Scandinavian MANScandinavian MANScandinavian MAN
Style, innovation & equality
Innovation

Sneaker enthusiast opens self-service shop, ”partly out of necessity and partly due to trends in the industry”

Andreas Malo Dyb invites everyone coming to the store and let him know their thoughts, as ”we are still learning”.

26112019
Words: Johan Magnusson

Only two years after the U.S.-born Norwegian moved back to Norway, at the age of 13, he decided to start his own shoe brand. However, he spent many years for preparation.

— I studied Industrial Design in Milan, he says, and then worked as a shoe manufacturer for one of the last shoe factories in Norway before working as a designer and developer for several Norwegian outdoor footwear brands. In 2013 I felt ready to start my own brand of sneakers specifically designed for our harsh Nordic climate.

Living here, Malo Dyb describes, we’ve usually had two options: wet sneakers or rugged mountain boots. Kastel was born out of a desire for something different, also embracing a more clean Scandinavian design with inspiration from our natural surroundings.

— In short, we wanted to make smart solutions cool, which is a theme we see growing in many other categories and markets now.

And they’ve just opened a new self-service retail space in Oslo.

— The idea of a self-service shop arose partly out of necessity and partly due to trends in the industry. The goal was to offer a frictionless shopping experience with the focus on the customer, says Malo Dyb, continuing,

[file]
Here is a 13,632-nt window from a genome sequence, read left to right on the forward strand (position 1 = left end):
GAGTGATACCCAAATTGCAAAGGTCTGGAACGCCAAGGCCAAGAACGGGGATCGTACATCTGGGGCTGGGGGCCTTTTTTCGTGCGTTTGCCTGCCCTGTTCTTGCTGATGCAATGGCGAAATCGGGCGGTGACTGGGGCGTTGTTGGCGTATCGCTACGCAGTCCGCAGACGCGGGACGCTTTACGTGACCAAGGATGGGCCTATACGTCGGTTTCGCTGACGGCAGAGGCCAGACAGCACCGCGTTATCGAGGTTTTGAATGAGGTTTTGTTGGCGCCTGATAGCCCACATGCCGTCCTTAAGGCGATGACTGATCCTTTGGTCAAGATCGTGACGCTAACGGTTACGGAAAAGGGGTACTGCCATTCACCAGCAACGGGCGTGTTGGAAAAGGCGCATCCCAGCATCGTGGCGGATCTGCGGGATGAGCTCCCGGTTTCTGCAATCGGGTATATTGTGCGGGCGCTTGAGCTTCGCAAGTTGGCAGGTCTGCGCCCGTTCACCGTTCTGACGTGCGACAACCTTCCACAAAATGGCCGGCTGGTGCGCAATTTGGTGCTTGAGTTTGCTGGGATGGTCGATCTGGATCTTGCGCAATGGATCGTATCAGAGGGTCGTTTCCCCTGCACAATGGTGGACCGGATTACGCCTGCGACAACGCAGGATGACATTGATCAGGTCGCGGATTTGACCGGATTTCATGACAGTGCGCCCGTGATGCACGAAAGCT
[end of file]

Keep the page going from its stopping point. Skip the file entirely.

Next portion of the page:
— We are a relatively small player in a competitive market and have had to come up with new ideas. E-commerce is growing, and we wanted to find a compromise between the digital shopping experience and a physical store.

How does it work?

— The customer can see our entire collection on the wall, then find their size which they can try on. Then we have a screen in the store they can order from. Via the Miinto network this order is then available for any of our wholesalers to capture and process. They are then responsible for packing and sending the shoes home to the customer.

What has been the biggest challenge?

— To create a seamless experience from the physical world to the digital. We need to create a very intuitive system so the customer is able to complete the order completely on their own. This is brand new territory and requires that we learn and adapt quick, so I am sure our system may look completely different in a year after we have tested this for a while. If anyone is coming to Oslo, please come check out our store and let us know your thoughts. We are still learning.

What do you think about the future of retail?

— I think we are going to see an incredible development of hybrid stores and self-service combined with traditional retail. We will see a shift in the way we use retail space. When you remove the stock from the retail space you can use that space differently or manage with a lot less space. This opens up a lot of possibilities if you are creative.

How will you develop your store and brand?

— We want to see how creative we can get. Maybe it will be a combined cocktail bar and shoe store in the near future? Otherwise we are putting a lot of focus on sustainability, not just on a product level but systematic in terms of circular economy and shared economy, says Malo Dyb, adding,

— Being a shoe brand today you need to disrupt way beyond just the product, and that is what we want to do.